Thanks to real, or realistic, developments in computer and communication technology, in Her the non-human being in question is again virtual, the essence of an intelligence, no longer confined to a body either mechanical, synthetic, cyborg, or hybrid. This is something of a change of subject for the genre, with the best early example I can think of being 2001, A Space Odyssey. “Hal, open the pod doors!!!”

    It’s this change that sets up the rom-com opportunity; much of the film digs into the question of just what kind of relationship is it, and what does it mean, when the other doesn’t have a body at all. Some of the funniest scenes happen as the human-OS relationship becomes normalized in the culture, and Theodore and Samantha start going on double-dates, vacations, and the like. Samantha sees the world through the camera on Theodore’s handheld, a continuous presence peeking out of his pocket, presumably conversing with others through some kind of speakerphone. At about the same point in the film, however, the camera suggests to us that the OS/human relationship phenomenon is spreading, possibly in an unhealthy way. In several shots we see people in the background going about their business, greater and greater numbers of them solo but clearly conversing and interacting with – who? With someone not there, obviously, which today would mean they’re either deranged or talking on their cell phones. But in the context of this film, we suspect that more and more of them, like Theodore, have become involved with their OS’s.

    Jonze, whose previous credits include the brilliant, quirky, ontological comedy Being John Malkovitch (1999), also wrote the screenplay, and based on the script alone, he deserves whatever awards he gets for the film. It’s as pitch-perfect as Theodore’s earbud. Jonze captures – flat-out nails – the drama and nuance of modern relationships, compounded here with futuristic twists and turns, with precision and a sharp comic sensibility. At one point, the green-eyed monster intrudes on the lovers when Samantha, who has already joined a book club, is MIA briefly and turns out to have been hanging out with a bunch of other OS’s in California, dialoguing suspiciously with the 1960s philosopher and self-help author Alan Watts (Brian Cox), a virtual being reconstructed by the OS’s from historical archives.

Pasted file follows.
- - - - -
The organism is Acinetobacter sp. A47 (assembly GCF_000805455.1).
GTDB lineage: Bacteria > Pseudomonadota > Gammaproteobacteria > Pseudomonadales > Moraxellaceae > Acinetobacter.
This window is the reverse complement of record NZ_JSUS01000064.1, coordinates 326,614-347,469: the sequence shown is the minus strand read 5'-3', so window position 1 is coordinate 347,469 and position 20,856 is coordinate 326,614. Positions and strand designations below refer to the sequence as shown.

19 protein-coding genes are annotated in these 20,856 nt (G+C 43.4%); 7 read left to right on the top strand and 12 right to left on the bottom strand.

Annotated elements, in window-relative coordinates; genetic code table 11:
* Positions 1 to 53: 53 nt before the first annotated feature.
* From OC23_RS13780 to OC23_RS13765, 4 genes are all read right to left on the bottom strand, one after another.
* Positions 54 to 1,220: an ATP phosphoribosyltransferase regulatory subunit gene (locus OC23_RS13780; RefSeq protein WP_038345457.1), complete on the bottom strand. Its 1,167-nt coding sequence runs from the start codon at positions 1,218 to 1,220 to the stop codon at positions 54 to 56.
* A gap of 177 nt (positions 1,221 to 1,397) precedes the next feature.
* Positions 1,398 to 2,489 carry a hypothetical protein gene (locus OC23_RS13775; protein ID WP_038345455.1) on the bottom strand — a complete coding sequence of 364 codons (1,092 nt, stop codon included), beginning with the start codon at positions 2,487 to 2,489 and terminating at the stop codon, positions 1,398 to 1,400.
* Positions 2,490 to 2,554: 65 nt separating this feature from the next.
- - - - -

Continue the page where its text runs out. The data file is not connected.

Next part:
Technology aside, one of the earthier themes of the movie is the problem, and the opportunity, of growth and change in human relationships. Like a great many films, this one opens with a broken relationship and a missing partner. Theodore and his wife, Catherine (Rooney Mara), essentially grew up together, and then, as humans sometimes do, grew apart. The film repeatedly articulates, and dramatizes through Theodore’s relationship with his OS, the understandable possibility that there’s simply something wrong with him, that in some fundamental way he’s become unable to have a real relationship with a real human. And what does that mean, “real,” anyway?